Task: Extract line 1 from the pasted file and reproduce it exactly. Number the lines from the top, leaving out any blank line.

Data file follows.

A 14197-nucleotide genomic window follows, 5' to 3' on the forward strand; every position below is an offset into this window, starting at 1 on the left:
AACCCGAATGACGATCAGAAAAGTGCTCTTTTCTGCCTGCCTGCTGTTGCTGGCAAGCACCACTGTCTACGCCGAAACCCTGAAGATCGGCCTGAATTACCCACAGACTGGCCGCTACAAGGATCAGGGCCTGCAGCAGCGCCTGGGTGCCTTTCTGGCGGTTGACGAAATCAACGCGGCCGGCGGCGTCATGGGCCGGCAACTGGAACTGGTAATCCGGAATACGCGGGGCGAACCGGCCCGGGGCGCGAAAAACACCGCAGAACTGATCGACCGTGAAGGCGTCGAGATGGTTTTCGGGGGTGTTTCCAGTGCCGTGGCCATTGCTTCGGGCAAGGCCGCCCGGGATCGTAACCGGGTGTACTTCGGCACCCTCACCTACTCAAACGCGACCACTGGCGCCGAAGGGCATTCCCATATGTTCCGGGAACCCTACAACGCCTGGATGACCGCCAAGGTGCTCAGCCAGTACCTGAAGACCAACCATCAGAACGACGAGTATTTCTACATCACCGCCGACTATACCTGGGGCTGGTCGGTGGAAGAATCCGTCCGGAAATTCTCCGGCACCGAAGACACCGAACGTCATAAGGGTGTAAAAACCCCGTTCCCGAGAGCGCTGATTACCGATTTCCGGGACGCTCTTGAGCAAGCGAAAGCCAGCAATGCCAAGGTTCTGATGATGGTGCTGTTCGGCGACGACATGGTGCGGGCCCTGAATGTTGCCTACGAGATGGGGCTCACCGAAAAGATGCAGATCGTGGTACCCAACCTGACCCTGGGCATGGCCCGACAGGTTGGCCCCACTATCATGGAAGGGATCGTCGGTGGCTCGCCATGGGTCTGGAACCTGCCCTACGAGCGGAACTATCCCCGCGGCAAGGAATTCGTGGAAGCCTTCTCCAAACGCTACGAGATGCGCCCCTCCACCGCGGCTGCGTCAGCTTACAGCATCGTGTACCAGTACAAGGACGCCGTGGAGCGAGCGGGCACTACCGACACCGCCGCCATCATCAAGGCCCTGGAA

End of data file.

A 14197-nucleotide genomic window follows, 5' to 3' on the forward strand; every position below is an offset into this window, starting at 1 on the left: